The Washington Post has a story out today on what I believe is one of the most overlooked aspects of the economic crisis — that rising unemployment is pinching payroll tax revenue. For years, the government has collected more in Social Security taxes than it pays out, which has allowed it to use the surplus to fund other government operations. But now, the CBO estimates that the surplus is expected to virtually disappear next year, reaching just $3 billion, and that by 2017 it will start running deficits. Sure, there’s a “trust fund” that isn’t projected to run out until 2041, but that is only comforting to those who pretend that the money doesn’t ultimately come from the same piggy bank.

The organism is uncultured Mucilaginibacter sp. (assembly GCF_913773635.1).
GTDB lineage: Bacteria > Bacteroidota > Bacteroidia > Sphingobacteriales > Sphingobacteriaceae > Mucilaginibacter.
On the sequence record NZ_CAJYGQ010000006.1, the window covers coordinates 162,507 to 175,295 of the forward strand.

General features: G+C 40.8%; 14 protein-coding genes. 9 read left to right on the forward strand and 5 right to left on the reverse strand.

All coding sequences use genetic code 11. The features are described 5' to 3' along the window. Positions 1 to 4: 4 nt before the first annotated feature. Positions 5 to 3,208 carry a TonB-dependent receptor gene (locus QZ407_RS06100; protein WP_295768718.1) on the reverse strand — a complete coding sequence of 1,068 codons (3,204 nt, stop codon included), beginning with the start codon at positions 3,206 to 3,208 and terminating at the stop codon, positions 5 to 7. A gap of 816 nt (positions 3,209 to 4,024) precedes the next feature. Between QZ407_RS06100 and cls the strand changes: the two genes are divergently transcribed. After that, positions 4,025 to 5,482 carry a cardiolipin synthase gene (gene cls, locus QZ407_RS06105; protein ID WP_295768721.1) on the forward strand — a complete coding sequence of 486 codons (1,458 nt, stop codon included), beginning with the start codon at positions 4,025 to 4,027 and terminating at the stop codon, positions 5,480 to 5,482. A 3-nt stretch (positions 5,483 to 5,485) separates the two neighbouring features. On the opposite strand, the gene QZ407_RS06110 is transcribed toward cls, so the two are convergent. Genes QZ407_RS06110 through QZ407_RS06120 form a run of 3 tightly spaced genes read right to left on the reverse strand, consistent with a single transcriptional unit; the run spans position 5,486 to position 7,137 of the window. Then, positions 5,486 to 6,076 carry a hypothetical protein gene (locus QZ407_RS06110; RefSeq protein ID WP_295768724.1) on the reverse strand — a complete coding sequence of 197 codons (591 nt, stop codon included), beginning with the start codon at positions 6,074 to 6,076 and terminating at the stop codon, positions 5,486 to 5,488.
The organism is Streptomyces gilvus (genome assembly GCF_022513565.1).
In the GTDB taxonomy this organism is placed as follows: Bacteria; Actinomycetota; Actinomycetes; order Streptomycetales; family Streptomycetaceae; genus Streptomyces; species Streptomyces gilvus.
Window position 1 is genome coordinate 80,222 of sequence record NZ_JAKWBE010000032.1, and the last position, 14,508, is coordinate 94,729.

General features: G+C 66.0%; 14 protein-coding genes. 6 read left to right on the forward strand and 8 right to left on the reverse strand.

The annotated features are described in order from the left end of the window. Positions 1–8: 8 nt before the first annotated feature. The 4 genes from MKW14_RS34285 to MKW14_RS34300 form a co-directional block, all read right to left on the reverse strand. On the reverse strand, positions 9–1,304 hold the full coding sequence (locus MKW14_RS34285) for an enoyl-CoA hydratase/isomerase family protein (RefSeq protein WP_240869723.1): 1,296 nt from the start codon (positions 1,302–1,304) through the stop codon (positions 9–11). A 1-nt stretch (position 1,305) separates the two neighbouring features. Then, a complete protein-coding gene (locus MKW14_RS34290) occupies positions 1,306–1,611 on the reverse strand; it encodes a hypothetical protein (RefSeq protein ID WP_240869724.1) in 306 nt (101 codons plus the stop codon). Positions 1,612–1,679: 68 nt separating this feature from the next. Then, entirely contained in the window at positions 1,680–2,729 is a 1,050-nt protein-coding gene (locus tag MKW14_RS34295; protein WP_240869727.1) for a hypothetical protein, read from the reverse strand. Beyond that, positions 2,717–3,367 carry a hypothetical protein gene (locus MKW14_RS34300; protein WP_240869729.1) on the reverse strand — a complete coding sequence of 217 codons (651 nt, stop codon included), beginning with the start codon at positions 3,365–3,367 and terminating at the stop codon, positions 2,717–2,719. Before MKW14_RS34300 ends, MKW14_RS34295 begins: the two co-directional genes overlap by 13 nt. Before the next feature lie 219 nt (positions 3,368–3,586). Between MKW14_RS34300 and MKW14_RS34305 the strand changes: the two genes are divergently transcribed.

And then there’s this:
“This is not a problem for Social Security, it’s a problem for fiscal responsibility,” said Christian Waller, a public policy professor at the University of Massachusetts at Boston and a senior fellow at the Center for American Progress. He said the new estimates would force President Obama and his budget director, Peter Orszag, “to stay on track in what they have set out to do, and that is rein in deficits.”
Yeah, and they’re doing a good job of it, too — so good, in fact, that the projected cumulative deficits over the next decade are only $9.3 trillion (as opposed to $4.4 trillion they would be under current law).
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